Several experimental procedures (e.g., adjusting amount, adjusting delay) have been used to study the effect that changes in amount of and delay to a reward have on the reward’s subjective value. The present series of three experiments sought to test the implicit assumption that the underlying decision-making process (discounting) is identical regardless of the procedure used, and that all would converge on similar indifference points. For each of the experiments, participants were initially tested on one of the adjusting tasks (Adjusting Immediate Amount, Adjusting Delayed Amount, or Adjusting Delay) and returned a week later to complete each of the remaining adjusting tasks. The indifference points obtained from the initial adjusting task were used as the test parameters in the other two tasks. That is, when participants completed the other two adjusting tasks, the amounts and delays experienced were identical to those from the initial adjusting task. Since, in the other adjusting tasks, the participants experience the identical amounts and delays as the initial adjusting task, specific predictions, at the level of the individual, were possible. Participants in all three experiments also completed a fully randomized version of the initial choice task. The results confirmed that, regardless of the choice task used, subjective value decreased as the delay to that outcome increased. In addition, it was found that under the adjusting-delay and the adjusting-delayed-amount tasks, but not under the adjusting-immediate-amount task, subjective value was determined not just by the amount of the outcome or the delay to its receipt, but to some degree by the manner in which the choices are presented (i.e., the context). Therefore, when investigating intertemporal choice, the adjusting-immediate-amount procedure appears to provide the most reliable and valid estimates of indifference between immediate and delayed outcomes.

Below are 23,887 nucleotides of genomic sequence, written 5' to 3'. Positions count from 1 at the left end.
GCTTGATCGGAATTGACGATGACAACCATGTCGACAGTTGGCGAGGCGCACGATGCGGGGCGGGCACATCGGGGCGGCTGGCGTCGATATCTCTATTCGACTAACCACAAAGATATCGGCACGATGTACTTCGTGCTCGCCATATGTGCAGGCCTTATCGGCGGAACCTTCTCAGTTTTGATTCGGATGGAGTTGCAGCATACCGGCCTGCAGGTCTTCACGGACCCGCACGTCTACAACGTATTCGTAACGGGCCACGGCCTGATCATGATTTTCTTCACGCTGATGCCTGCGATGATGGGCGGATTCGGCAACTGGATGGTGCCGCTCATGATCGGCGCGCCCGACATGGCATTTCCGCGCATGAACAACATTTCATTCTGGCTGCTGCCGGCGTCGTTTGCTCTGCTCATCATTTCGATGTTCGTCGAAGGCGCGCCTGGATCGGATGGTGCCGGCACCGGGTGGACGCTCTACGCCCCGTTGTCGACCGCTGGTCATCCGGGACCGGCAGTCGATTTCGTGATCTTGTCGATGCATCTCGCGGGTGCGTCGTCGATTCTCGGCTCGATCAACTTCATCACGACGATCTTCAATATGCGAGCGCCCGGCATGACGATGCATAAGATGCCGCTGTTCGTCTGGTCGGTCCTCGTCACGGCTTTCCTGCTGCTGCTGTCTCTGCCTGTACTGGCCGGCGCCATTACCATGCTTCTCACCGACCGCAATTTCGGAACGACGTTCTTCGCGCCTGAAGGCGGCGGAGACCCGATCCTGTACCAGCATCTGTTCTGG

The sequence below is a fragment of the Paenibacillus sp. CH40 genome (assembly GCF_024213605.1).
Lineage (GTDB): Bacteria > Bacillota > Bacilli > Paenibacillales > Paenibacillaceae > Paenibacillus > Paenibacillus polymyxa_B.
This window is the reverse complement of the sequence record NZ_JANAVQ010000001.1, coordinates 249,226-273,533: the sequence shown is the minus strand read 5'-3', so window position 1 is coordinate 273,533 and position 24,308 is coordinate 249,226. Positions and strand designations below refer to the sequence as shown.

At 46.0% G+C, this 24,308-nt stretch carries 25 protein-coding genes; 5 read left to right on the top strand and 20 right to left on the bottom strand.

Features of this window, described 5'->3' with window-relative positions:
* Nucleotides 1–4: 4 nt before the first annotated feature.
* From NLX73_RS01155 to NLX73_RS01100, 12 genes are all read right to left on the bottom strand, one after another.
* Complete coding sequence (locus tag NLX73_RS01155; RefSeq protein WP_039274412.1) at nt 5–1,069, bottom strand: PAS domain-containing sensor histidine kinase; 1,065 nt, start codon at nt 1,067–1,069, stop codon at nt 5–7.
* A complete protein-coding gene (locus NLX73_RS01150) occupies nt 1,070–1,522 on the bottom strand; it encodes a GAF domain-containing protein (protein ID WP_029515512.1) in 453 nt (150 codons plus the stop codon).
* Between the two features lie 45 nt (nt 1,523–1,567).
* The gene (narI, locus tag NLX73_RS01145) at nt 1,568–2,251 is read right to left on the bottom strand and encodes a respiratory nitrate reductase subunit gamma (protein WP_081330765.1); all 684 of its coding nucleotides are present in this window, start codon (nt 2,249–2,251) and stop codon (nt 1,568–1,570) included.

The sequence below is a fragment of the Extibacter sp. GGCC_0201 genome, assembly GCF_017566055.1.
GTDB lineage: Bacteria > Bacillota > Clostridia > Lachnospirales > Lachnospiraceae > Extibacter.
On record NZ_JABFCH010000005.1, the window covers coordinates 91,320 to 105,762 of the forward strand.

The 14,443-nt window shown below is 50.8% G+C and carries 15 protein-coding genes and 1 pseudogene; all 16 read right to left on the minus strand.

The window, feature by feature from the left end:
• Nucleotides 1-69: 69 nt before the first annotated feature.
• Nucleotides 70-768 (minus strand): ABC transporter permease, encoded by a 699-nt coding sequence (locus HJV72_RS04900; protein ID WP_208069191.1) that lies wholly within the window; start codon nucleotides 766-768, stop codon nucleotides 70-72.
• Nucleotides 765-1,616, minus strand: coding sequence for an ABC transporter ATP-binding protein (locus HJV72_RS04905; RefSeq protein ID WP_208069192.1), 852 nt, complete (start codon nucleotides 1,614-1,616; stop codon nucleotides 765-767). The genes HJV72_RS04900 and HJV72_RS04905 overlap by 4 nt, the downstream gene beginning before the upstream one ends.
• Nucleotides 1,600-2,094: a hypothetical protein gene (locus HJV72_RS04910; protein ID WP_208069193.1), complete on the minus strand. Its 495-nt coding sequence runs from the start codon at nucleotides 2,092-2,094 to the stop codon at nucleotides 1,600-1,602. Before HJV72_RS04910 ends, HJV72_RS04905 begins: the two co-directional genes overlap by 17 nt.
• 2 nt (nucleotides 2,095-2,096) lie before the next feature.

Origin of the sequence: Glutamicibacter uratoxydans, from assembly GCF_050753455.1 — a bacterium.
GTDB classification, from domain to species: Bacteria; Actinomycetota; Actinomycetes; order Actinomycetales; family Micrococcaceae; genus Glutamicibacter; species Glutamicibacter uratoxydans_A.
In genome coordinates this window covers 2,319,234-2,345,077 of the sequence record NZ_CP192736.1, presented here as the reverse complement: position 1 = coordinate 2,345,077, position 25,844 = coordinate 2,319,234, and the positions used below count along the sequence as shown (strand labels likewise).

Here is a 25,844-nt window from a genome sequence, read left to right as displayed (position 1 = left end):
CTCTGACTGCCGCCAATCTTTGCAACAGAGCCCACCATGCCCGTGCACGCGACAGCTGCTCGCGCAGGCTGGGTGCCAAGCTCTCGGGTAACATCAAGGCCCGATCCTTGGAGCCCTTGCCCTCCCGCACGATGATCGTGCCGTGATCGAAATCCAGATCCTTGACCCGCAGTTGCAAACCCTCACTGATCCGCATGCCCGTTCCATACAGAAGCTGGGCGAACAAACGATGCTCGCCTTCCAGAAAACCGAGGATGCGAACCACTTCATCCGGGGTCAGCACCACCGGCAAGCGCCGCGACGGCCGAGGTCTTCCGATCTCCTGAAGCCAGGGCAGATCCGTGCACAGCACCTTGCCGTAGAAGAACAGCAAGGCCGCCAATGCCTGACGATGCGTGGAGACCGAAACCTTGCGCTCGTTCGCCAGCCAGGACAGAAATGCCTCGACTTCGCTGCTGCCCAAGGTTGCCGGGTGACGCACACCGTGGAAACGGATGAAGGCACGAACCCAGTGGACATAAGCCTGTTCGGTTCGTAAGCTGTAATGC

|Commitee:||Connor, Lisa, Hale, Sandra, Myerson, Joel, Sommers, Mitchell|
|School:||Washington University in St. Louis|
|School Location:||United States -- Missouri|
|Source:||DAI-B 70/09, Dissertation Abstracts International|
|Keywords:||Adjusting amount, Adjusting delay, Decision-making, Reward, Temporal discounting|
Copyright in each Dissertation and Thesis is retained by the author. All Rights Reserved
The supplemental file or files you are about to download were provided to ProQuest by the author as part of a
dissertation or thesis. The supplemental files are provided "AS IS" without warranty. ProQuest is not responsible for the
content, format or impact on the supplemental file(s) on our system. in some cases, the file type may be unknown or
may be a .exe file. We recommend caution as you open such files.
Copyright of the original materials contained in the supplemental file is retained by the author and your access to the
supplemental files is subject to the ProQuest Terms and Conditions of use.
Depending on the size of the file(s) you are downloading, the system may take some time to download them. Please be